> Redhat et al use 'rpm' format & the rpm command can build packages.
> I've never tried to build a package in RPM and don't know if it needs
> 'helper' scripts or not.
> Debian - haven't got a clue ;-) Know there is something like 'appt-get'
> & '.deb' files,
> Are there any other Linux package variants?
> Don't know anything about them. I'm sure the Wasabi crew can (&will)
> give me a good rundown :-) TIA
> <A HREF="http://www.bullfreeware.com/">Bull's Large Freeware and Shareware Archive for AIX</A>
> Have used the package builder on this site - works fine. Simple, easy -
> highly recommended.
> Have used a 'home-brew' system from IP Australia that built on the
> standard Solaris commands. Yes, you can hand-build Solaris packages,
> BUT some helper scripts [that auto generate the directory structures,
> config files and other proto-files] it really becomes a breeze.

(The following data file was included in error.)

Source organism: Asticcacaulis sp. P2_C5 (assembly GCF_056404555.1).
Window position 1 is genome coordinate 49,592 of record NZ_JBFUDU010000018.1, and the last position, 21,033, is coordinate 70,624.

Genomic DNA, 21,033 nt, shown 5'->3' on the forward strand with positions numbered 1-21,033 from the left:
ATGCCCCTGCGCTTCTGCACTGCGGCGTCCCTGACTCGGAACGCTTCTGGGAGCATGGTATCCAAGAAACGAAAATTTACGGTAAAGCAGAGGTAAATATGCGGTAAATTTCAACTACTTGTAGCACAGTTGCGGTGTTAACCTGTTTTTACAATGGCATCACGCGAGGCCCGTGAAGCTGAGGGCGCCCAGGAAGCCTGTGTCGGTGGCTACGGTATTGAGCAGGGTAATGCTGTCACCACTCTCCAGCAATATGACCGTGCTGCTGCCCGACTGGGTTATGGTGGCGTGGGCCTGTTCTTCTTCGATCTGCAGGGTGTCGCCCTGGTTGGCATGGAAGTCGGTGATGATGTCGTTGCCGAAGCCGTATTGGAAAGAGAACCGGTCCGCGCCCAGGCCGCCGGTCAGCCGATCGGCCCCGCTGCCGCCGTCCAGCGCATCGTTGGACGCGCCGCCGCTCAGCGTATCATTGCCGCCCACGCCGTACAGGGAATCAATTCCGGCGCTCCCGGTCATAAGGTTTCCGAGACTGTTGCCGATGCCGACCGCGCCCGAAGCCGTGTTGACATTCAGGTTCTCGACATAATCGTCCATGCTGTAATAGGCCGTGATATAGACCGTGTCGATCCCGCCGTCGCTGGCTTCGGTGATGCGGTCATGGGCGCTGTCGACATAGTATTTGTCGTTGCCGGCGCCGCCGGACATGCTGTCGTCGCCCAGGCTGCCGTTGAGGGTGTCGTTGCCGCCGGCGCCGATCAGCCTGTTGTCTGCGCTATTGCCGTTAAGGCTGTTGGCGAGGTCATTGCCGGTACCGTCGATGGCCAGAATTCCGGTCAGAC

> Anyone seen a public domain Solaris 'package builder'?
> Have a friend at DFAT who builds HP-UX packages. Don't know how hard it
> was, or what sort of 'helper' scripts he needed.
> Other Unixes:
> SCO, Digital Tru64 (FSF), SysV.2 & V.4 variants..
> Other O/S:
> Do other O/S even 'do' packages??
> NT has 'Service Packs' - but these seem to be the equivalent to
> 'tarballs' - no pkglist, remove/rollback or central inventory. I've
> been told that SMS has something like packages, but I've never seen it
> in action or heard more.
> Other OSes?? MVS, VMS, do we care??
> Steve Jenkin, Unix Sys Admin
> PO Box 48, Kippax, ACT 2615
> 0412 786 915
> The SAGE-AU mailing list is a member-only service. Postings to this list are
> made by individual members, and do not necessarily reflect SAGE-AU policy or
> position. This article may not be reproduced or quoted beyond this forum
> without written permission of all contributing authors. Further information
> can be found at http://www.sage-au.org.au/maillist.html
Steve Jenkin, Unix Sys Admin
PO Box 48, Kippax, ACT 2615
0412 786 915
The SAGE-AU mailing list is a member-only service. Postings to this
made by individual members, and do not necessarily reflect SAGE-AU
position. This article may not be reproduced or quoted beyond this
without written permission of all contributing authors. Further
can be found at http://www.sage-au.org.au/maillist.html